Komura told the doll, with an unidentified person inside, that he hoped he would widely promote Japanese animated cartoons, or "anime."
"Doraemon, I hope you will travel around the world as an anime ambassador to deepen people's understanding of Japan so they will become friends with Japan," Komura told the blue-and-white cat.
The appointment is part of Japan's recent effort to harness the power of pop culture in diplomacy. Japan also created an International Manga Award last year under comic enthusiast former Foreign Minister Taro Aso, who likened it to a "Nobel Prize" for an artist working abroad.
Manga, the name used for Japanese-syle comic books, often combine complex stories with drawing styles that differ from their overseas superhero counterparts, particularly in their emphasis on cuteness.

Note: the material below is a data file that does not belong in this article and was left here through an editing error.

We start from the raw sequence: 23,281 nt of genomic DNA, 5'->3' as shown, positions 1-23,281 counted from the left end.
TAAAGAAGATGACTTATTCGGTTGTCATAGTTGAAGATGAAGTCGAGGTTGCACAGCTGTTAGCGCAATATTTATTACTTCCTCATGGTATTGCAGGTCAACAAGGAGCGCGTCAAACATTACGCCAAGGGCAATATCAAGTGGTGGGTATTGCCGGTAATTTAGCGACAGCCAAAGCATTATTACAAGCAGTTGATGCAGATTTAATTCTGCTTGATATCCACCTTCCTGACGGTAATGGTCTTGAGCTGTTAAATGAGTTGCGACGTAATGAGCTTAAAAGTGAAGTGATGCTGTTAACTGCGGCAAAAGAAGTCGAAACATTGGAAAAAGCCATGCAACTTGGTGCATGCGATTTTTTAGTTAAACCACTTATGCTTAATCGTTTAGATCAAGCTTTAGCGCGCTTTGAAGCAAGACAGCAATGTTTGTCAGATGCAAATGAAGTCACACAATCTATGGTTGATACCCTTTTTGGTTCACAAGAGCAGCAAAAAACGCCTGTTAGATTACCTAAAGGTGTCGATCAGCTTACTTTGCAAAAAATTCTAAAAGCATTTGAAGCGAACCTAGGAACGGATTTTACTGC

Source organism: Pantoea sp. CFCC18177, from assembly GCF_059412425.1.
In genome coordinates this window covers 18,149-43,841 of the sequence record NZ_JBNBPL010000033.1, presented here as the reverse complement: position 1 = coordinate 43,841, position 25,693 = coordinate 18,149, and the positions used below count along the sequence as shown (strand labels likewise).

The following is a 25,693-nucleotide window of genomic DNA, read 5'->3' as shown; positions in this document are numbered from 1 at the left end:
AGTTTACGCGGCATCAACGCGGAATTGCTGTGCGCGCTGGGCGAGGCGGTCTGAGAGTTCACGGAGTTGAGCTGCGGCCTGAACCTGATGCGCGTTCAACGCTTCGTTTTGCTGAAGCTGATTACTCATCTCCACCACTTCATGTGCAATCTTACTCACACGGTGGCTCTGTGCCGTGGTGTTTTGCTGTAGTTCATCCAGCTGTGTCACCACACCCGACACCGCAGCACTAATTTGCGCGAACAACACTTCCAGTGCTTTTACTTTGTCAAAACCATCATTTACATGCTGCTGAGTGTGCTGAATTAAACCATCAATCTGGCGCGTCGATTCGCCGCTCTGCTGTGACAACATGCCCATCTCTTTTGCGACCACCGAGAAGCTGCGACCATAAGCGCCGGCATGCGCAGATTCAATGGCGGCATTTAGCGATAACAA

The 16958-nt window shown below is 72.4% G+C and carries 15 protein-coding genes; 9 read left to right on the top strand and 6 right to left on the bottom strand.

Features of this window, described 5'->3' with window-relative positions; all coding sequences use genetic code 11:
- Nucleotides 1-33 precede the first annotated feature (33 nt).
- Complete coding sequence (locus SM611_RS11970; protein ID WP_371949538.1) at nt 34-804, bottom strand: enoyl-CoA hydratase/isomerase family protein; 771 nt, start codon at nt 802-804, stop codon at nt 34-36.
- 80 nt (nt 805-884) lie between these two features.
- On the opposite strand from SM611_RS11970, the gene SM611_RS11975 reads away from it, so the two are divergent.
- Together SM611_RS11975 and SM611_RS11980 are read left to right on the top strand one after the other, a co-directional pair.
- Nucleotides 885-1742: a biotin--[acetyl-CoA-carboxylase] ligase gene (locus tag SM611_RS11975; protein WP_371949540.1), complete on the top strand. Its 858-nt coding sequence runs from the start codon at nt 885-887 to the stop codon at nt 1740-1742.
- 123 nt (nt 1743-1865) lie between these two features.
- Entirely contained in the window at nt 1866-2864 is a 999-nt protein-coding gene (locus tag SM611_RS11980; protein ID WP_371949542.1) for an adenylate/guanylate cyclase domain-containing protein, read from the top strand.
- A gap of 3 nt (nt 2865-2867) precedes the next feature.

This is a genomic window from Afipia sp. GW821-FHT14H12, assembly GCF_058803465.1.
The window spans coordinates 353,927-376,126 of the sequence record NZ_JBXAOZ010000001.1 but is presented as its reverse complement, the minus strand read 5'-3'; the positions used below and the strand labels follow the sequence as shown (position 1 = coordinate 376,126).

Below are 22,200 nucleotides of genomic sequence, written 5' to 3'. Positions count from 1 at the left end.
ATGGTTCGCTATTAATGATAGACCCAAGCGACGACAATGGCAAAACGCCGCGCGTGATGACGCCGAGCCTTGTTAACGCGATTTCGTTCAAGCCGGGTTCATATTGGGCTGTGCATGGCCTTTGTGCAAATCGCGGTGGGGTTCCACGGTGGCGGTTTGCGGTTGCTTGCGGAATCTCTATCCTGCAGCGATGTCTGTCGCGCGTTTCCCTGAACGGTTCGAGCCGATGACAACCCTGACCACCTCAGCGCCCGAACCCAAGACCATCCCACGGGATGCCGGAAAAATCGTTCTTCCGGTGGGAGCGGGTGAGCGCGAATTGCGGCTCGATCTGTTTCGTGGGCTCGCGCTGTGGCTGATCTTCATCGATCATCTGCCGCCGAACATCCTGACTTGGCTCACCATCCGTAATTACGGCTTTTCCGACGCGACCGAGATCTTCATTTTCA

This year, the ministry plans to arrange showings of a Doraemon film in Singapore, China, Spain, France, and at other Japanese diplomatic missions around the world.
Doraemon -- through voice actress Wasabi Mizuta, who spoke from behind a sliding paper screen -- promised Komura that "through my cartoons, I hope to convey to people abroad what ordinary Japanese people think, our lifestyles and what kind of future we want to build."
Created by cartoonist Fujiko F. Fujio, Doraemon is a Japanese cultural icon and is popular around the world, especially in Asia. The robotic cat travels back in time from the 22nd century and uses gadgets such as a "time machine" and an "anywhere door" that come out of a fourth-dimensional pocket on his stomach to help his friends, allowing them to travel anywhere and to any time they wish.
Astro Boy, another cartoon icon, was named last November as ambassador for overseas safety.